Greek colonies in Italy
The Greeks, as you know, had founded colonies all along the coast of Asia Minor and on many of the islands. They had also sailed as far as Italy and Sicily, where they built many towns.
Little by little these colonies grew richer and stronger. As the Greek settlers increased in number, they claimed more and more land. In Sicily and southern Italy the soil was so fertile that the people soon grew very rich; and, as they had vessels in plenty, they traded everywhere, and became noted for their commercial enterprise.
The first of the Greek colonies in southern Italy was the city of Syb´a-ris. It was so prosperous that the people had more money than they knew what to do with; and they spent large sums in making their houses beautiful and in securing every comfort.
The Syb´a-rites soon became so luxurious in their habits, that they were noted all over the country for their love of ease. We are told that one Sybarite, for instance, once ordered his slaves to prepare a couch for him of fresh rose leaves.
When it was ready, he stretched himself out upon it and slept. In a short time he awoke with cries of great distress, saying that he could not sleep because a rose leaf was crumpled under him, and chafed his tender skin.
Ever since then, when people make a great fuss about a trifle, they are apt to hear the remark, “‘Tis the crumpled rose leaf!” and when they spend too much thought upon their bodily comfort, and indulge in too much luxury, they are called Sybarites.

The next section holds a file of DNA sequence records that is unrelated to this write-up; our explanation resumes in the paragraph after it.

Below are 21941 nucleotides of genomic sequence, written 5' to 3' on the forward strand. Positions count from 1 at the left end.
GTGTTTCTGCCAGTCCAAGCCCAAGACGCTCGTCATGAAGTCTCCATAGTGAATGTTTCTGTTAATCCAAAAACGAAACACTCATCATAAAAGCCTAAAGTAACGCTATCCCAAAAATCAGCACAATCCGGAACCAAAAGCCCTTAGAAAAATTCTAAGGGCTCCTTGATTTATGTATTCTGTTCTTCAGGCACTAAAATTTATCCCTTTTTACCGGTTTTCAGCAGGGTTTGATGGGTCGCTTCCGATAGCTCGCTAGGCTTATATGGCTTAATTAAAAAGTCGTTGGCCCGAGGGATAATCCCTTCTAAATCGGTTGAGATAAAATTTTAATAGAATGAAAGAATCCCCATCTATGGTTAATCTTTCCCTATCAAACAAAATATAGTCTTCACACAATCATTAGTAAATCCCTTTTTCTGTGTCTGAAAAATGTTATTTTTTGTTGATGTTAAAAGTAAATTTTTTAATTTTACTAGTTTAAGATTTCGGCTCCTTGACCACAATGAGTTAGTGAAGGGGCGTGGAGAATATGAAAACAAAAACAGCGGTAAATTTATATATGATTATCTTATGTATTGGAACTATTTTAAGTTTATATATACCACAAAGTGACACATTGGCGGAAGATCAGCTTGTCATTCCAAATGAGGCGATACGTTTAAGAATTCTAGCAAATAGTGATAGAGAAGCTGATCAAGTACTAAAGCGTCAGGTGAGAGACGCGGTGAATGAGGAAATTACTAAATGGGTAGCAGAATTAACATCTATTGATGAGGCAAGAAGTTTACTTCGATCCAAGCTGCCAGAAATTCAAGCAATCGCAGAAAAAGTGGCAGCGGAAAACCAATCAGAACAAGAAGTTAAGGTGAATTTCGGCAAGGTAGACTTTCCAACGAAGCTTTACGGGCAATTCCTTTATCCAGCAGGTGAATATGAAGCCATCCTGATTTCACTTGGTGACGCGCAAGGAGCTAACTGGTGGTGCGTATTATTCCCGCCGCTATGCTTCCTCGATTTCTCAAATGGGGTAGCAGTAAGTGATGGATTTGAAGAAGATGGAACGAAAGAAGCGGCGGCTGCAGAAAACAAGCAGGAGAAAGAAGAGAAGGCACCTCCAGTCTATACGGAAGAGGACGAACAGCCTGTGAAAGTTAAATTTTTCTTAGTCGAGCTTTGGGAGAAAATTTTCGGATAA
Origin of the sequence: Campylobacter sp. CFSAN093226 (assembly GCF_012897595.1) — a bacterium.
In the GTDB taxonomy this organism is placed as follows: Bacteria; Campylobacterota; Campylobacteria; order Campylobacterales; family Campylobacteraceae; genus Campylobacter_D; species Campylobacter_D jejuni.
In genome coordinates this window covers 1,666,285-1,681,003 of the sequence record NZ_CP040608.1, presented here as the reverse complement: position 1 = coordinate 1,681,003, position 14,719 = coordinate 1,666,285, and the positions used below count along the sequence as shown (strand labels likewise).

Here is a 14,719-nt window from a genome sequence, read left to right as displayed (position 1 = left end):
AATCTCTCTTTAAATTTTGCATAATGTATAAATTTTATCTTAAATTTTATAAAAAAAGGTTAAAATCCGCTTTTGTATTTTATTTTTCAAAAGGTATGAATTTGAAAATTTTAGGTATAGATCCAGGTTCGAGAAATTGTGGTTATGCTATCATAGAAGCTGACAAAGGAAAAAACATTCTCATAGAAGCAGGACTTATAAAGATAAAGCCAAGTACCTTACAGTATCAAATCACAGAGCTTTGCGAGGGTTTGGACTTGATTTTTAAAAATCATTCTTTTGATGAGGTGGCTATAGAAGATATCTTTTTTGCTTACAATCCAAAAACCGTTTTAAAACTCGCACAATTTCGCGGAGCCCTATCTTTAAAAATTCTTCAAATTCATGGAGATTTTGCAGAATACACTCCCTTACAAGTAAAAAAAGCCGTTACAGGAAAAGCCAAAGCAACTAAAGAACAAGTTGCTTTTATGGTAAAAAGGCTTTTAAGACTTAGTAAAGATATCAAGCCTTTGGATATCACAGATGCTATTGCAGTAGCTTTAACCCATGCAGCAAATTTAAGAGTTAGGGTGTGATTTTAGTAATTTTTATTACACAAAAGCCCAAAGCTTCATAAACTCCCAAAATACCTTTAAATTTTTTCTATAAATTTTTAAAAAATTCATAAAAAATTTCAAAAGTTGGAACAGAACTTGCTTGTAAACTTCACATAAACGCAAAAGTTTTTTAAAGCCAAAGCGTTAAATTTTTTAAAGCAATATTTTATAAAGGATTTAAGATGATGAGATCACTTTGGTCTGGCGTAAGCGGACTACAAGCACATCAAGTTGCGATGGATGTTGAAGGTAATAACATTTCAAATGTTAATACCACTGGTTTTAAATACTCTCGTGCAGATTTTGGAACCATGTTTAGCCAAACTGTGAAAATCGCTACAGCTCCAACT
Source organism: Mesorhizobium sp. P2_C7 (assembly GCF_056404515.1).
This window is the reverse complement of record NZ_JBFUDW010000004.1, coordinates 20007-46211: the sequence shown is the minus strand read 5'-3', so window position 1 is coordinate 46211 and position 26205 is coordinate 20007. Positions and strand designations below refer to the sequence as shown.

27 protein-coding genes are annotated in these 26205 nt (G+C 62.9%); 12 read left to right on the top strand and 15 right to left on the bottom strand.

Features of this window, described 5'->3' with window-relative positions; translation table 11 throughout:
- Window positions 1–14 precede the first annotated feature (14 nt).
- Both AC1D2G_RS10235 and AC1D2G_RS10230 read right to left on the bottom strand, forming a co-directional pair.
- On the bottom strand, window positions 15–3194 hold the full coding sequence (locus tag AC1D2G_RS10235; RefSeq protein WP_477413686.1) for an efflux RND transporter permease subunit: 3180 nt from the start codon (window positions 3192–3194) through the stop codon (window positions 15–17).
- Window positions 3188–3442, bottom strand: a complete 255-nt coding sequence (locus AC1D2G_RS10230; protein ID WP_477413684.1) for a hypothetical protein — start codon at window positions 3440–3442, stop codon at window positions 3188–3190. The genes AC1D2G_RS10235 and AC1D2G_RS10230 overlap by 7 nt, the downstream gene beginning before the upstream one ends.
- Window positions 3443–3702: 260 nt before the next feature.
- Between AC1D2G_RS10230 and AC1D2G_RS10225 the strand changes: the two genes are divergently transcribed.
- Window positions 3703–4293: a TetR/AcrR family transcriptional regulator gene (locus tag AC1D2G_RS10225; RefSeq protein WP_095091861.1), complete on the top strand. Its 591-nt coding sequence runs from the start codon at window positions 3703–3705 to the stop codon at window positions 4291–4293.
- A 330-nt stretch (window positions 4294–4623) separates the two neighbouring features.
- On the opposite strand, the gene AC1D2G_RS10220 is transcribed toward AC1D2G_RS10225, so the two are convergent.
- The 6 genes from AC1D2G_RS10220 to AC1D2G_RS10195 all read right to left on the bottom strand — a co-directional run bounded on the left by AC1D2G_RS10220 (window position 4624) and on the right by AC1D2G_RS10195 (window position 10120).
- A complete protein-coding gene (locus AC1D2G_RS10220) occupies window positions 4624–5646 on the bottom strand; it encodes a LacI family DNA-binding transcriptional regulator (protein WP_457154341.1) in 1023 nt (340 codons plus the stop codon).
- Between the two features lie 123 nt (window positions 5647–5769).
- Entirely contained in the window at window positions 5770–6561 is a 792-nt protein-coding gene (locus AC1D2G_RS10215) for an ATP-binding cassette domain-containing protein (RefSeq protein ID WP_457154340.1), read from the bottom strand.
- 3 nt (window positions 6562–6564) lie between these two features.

The people of this town continued to flourish for some time, but they finally quarreled with the neighboring colony of Croton. A war followed, in which the ease-loving Sybarites were defeated and their city was destroyed.
Croton and Ta-ren´tum on the mainland, and Messina and Syr´a-cuse on the Island of Sicily, were now the principal colonies. They were all very rich and prosperous, so Alcibiades told the Athenians that it would be a good plan to send out a fleet to conquer and annex them.
Nicias and his party opposed this plan; but when it was put to the vote, it was found that the eloquence of Alcibiades had prevailed. A large fleet was prepared, and Nicias, Lam´a-chus, and Alcibiades were chosen generals of the expedition. The fleet was on the point of sailing out of the Piræus, when the Athenians found out that all the statues of their god Her´mes, which were used as boundary marks and milestones, had been shamefully broken.
The excited people assembled on the market place to discuss this event; and all cried loudly against it, for the statues were considered sacred, as they represented a god. Alcibiades’ enemies—and he had a number, although he was so popular—now stepped forward, and declared that he had done it after the banquet which he had given to celebrate his departure.
The young man denied having broken the statues, and asked that his trial might take place at once, so that he might prove his innocence before he started out; but, in spite of this urgent request, it was postponed, and he was forced to depart with this cloud hanging over him.